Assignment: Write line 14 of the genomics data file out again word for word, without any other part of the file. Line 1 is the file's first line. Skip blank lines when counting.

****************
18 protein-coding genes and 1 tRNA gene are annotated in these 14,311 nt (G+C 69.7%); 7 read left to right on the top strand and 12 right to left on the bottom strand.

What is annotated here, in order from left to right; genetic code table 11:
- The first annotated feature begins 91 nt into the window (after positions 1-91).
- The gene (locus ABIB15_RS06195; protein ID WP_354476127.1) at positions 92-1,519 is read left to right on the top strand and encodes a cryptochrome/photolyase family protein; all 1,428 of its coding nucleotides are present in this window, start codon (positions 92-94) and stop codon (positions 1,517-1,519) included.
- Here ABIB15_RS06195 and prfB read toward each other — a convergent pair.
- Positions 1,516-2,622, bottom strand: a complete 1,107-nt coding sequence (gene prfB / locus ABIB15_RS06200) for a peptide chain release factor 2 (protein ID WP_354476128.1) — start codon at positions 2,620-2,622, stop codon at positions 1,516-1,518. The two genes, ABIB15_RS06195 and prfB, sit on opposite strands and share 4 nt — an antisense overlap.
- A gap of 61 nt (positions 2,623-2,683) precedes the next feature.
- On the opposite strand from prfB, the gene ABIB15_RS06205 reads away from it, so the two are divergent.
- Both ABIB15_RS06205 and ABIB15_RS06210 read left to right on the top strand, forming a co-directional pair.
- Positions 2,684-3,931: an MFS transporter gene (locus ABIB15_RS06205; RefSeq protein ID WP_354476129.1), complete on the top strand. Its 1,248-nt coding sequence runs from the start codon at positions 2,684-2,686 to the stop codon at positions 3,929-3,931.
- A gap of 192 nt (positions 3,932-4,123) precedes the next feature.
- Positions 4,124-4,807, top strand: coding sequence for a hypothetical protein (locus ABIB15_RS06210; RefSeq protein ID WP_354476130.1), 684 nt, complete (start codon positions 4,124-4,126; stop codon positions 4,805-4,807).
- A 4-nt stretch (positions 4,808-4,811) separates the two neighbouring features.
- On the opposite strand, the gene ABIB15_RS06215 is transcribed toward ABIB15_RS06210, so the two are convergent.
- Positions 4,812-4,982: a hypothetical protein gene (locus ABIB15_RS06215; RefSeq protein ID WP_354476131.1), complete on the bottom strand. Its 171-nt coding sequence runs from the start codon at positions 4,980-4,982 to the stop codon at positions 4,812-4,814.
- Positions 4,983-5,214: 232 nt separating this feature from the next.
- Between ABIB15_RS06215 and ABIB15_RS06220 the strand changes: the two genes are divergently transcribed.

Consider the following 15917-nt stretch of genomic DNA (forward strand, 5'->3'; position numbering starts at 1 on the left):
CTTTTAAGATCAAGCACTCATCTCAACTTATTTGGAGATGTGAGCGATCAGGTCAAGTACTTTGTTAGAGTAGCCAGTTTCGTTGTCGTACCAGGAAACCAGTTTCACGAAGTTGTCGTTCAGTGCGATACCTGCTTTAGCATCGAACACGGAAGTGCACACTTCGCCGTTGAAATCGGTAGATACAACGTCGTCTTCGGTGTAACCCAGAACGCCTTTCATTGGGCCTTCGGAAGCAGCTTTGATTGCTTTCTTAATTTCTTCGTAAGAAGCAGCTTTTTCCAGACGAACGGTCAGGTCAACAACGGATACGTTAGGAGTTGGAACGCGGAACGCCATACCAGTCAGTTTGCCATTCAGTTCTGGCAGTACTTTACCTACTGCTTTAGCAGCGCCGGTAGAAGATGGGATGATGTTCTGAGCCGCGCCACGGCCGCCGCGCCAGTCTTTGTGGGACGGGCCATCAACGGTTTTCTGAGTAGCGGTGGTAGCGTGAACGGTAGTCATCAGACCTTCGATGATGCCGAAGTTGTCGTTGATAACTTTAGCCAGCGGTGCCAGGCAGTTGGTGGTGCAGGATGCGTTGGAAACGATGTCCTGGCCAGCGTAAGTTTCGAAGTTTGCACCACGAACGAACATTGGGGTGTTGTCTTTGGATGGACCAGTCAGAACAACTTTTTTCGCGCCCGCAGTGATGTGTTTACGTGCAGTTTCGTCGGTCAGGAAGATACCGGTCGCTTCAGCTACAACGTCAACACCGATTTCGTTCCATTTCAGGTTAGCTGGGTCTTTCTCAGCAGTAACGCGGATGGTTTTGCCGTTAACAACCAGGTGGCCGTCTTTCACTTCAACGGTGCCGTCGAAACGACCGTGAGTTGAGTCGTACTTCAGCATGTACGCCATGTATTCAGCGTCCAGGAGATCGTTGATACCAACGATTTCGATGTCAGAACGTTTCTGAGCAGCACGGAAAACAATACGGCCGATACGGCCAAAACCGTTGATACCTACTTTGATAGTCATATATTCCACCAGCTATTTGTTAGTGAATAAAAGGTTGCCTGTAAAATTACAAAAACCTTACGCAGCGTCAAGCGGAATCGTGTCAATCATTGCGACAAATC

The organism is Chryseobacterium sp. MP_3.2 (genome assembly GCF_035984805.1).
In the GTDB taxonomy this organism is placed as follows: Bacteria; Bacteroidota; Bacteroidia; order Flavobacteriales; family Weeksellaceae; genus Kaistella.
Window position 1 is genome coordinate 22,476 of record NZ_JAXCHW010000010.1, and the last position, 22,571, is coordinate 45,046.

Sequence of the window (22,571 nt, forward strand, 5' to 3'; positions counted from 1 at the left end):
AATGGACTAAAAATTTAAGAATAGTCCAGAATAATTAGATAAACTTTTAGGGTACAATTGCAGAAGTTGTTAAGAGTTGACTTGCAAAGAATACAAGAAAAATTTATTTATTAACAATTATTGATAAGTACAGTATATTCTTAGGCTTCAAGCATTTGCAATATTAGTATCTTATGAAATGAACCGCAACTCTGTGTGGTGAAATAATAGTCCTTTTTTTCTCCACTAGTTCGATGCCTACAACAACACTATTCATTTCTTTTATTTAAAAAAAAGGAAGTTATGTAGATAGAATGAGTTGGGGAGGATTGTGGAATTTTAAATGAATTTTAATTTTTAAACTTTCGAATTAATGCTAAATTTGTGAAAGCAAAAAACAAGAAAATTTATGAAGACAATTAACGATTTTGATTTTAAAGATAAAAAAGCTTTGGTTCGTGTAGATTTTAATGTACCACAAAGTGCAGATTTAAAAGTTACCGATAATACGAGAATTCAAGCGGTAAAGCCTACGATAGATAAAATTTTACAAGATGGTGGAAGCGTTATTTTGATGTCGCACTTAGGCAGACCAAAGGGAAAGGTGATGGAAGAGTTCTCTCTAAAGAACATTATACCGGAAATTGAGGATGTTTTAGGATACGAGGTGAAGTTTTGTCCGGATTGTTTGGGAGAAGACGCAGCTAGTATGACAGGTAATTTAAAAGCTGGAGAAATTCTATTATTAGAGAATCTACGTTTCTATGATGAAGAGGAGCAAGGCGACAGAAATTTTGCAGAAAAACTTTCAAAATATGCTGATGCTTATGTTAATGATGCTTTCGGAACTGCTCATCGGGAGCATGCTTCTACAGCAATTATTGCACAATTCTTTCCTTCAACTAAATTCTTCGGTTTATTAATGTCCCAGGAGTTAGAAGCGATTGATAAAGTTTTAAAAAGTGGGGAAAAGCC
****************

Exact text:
- On the opposite strand, the gene ABIB15_RS06215 is transcribed toward ABIB15_RS06210, so the two are convergent.